Variable

Frequency

Percentage

Age (Years)

20 – 30                  

31 - 40

41 - 50

51 - 60

61 Above

 

Household size

1 – 5

6 – 10

Above 11

 

Education

Non-formal

Formal

 

Farming Experience

6 – 15

16 – 25

26 – 35

36 Above

 

Members of Coop-society

Members

Non-members

 

Contact with Extension Agents

Contacted

Not contacted    

 

30

89

91

52

38

 

 

58

154

88

 

 

199

101

 

 

75

125

49

51

 

 

145

155

 

 

134

166

 

10

29.67

30.33

17.33

12.67

 

 

19.30

51.40

29.30

 

 

66.33

33.67

 

 

25.00

41.67

16.33

17.00

 

 

48.33

51.67

 

 

44.67

55.33

 

Determinants of Technical Efficiency

 

The study used multiple regression based on stochastic production frontier to determine technical efficiency, assuming a Cobb-Douglass functional form. Result of the inefficiency determinants and the associated diagnostic statistics are presented in Table 2.     As confirmed by the diagnostic statistics, the result indicates the presence of production inefficiency among rainfed rice farmers in the study area. The Sigma Squared (0.175) is statistically different from zero (p<0.01). This indicates a good fit and the correctness of the specified distributional assumption of the composite error term. This simply implies that a one-sided random inefficiency component dominates the composite error term included in the model.

The result shows that all the coefficients of the inefficiency variables included in the model have the expected negative signs except the coefficient of household size. However, only the coefficients of farming experience (p<0.01), off-farm income (p<0.05) and extension contact (p<0.01) consistently and significantly influenced technical efficiencies of the rainfed rice farmers in the area.

 

Table 2: Maximum likelihood estimates of the Cobb-Douglass stochastic frontier model

Variable                   ML estimate            T- value

Production Factors

Intercept                     0.158                     4.963***

Farm Size (X1)            0.841                     3.105***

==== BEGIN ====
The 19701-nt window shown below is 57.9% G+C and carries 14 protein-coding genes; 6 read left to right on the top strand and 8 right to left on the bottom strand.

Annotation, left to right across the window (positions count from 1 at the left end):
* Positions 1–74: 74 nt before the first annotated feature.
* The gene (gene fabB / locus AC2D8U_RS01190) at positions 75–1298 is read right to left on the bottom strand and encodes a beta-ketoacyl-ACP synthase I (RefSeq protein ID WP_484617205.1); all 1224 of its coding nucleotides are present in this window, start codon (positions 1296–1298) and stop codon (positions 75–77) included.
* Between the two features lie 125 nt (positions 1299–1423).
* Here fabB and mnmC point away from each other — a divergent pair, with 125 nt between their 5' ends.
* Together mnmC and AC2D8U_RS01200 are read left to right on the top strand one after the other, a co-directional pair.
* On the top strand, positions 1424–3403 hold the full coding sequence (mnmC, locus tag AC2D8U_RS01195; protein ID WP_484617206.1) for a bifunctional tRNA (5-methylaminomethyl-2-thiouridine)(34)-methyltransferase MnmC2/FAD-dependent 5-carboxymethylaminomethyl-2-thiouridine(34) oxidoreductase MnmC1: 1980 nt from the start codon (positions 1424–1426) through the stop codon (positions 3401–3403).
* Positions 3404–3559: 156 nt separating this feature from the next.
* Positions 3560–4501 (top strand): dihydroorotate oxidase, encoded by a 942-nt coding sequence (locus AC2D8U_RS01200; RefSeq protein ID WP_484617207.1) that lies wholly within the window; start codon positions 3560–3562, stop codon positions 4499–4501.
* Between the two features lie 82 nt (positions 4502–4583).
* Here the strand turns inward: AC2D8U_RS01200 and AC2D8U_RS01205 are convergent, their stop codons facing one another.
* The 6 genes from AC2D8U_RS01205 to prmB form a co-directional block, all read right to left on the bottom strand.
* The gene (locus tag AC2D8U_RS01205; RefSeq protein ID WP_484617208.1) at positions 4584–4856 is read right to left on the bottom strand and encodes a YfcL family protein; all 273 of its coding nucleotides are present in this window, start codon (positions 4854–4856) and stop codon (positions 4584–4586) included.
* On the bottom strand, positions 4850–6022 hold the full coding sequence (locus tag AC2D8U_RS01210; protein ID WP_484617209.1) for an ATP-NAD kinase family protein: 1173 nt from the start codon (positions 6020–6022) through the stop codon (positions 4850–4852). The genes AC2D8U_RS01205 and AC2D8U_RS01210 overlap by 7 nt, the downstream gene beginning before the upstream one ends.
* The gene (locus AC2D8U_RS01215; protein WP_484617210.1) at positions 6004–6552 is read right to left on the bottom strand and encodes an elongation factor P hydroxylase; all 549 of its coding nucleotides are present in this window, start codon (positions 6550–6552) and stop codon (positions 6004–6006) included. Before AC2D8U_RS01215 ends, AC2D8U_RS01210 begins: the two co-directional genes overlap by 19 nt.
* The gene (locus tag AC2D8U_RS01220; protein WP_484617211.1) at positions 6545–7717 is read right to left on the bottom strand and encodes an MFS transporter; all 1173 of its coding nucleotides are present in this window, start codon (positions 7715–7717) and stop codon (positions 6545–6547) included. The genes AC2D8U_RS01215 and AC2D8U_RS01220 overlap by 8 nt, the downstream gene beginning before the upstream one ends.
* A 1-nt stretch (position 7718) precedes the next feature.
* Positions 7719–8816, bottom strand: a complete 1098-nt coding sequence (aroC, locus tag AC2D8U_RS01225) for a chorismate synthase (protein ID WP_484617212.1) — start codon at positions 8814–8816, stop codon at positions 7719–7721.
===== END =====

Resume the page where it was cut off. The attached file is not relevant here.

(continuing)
Seed (X2)                    0.172                     1.391

Fertilizer (X3)               0.413                     2.407***

Labour (X4)                 0.328                      2.132**

Agro-Chemical (X5)     0.006                      1.259

Variety (X6)                  0.036                     1.961

Inefficiency factors

Intercept                     0.401                      1.635

F/ Experience (Z1)     -0.932                     -2.519***

Education (Z2)           -0.348                      -0.722

Household Size (Z3)   0.491                       0.893

Off-farm Income (Z4)  -0.588                     -2.276**

Ext. Contact (Z5)        -0.773                     -2.914***

Diagnostic Statistics

Sigma Squared          0.175                      2.837***

Gamma                      0.683                      3.926***

Ln likelihood (X2)                    8.037

Likelihood ratio test (LR)        22.749

Mean technical efficiency         0.732

*** = Significant at 1 percent,    ** = Significant at 5 percent

 

Farming experience: Farming experience had a negative and significant (p<0.01) MLE of 0.932. This implies that as farmers in the study area advance in farming experience, inefficiency in resource use decreases and technical efficiency increases proportionately. A high level of farming experience is known to boost the farmer’s technical knowledge more effectively; therefore, the farmer becomes more knowledgeable and skillful gradually which eventually leads to improved method of production and subsequent improvement on the TE of the farmer. Experience is a risk management factor and Ridler and Hishamunda (2001) confirmed that new farmers in agriculture are at a higher risk compared to experienced farmers. This conforms to the findings of Coelli and Battese (1996) who reported negative production elasticity between farming experience and technical inefficiency for farmers in Pakistan, thus suggesting that older farmers are relatively more efficient.

 

Off-farm income: off-farm income was found to significantly (p<0.05) and negatively influence the technical inefficiency of the rainfed rice farmers in the study area. This implies that as farmers diversify their income and earn more money from off-farm activities, inefficiency in resource use decreases and their technical efficiency increases. Off-farm income buttresses the farmers’ farm income and affords them the opportunity to access enough production inputs which make them move closer to the frontier output. This finding is in line with earlier finding by Obamiro et al., (2003) who opined that farm families with limited access to productive resources such as capital and inputs required for attaining physical efficiency will face low productivity.

 

Extension contact: Extension contact is negative and significant (p<0.01). This means that a unit increase in extension contact will subsequently increase the technical efficiency of the rainfed rice farmers by 0.77. The main concern of agricultural extension is to provide farmers the necessary education and technical information to enable them take effective farm management decisions that enhance their farm productivity (Ani, 2007). Along this line, Benor et al., (1984) cited in Yilkat and Murtala (2009) reported that groundnut production has increased significantly in Gujarat, India as a result of extension services. The implication of this finding is that increased number of contacts with extension agents can considerably bridge the gap between efficient and inefficient rice farmers in the study area.